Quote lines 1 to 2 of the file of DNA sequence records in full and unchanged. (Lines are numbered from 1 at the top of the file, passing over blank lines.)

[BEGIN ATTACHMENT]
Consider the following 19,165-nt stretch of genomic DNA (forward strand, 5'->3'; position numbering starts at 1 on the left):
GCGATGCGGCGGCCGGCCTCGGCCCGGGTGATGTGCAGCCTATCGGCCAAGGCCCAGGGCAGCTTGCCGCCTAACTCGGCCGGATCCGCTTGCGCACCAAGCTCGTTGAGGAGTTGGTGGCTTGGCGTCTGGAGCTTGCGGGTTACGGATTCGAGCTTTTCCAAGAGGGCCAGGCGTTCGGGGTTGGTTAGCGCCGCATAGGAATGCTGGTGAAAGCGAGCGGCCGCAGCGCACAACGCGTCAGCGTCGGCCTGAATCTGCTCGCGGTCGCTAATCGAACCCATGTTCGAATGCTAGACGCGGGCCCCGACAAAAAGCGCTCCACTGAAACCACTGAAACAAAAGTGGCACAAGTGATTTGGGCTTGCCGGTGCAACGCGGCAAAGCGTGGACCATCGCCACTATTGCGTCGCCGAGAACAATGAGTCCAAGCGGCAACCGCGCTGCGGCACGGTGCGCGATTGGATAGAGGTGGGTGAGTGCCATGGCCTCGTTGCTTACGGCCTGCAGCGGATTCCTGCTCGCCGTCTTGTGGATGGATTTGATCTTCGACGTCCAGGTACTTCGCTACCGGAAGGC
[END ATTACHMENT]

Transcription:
Consider the following 19,165-nt stretch of genomic DNA (forward strand, 5'->3'; position numbering starts at 1 on the left):
GCGATGCGGCGGCCGGCCTCGGCCCGGGTGATGTGCAGCCTATCGGCCAAGGCCCAGGGCAGCTTGCCGCCTAACTCGGCCGGATCCGCTTGCGCACCAAGCTCGTTGAGGAGTTGGTGGCTTGGCGTCTGGAGCTTGCGGGTTACGGATTCGAGCTTTTCCAAGAGGGCCAGGCGTTCGGGGTTGGTTAGCGCCGCATAGGAATGCTGGTGAAAGCGAGCGGCCGCAGCGCACAACGCGTCAGCGTCGGCCTGAATCTGCTCGCGGTCGCTAATCGAACCCATGTTCGAATGCTAGACGCGGGCCCCGACAAAAAGCGCTCCACTGAAACCACTGAAACAAAAGTGGCACAAGTGATTTGGGCTTGCCGGTGCAACGCGGCAAAGCGTGGACCATCGCCACTATTGCGTCGCCGAGAACAATGAGTCCAAGCGGCAACCGCGCTGCGGCACGGTGCGCGATTGGATAGAGGTGGGTGAGTGCCATGGCCTCGTTGCTTACGGCCTGCAGCGGATTCCTGCTCGCCGTCTTGTGGATGGATTTGATCTTCGACGTCCAGGTACTTCGCTACCGGAAGGC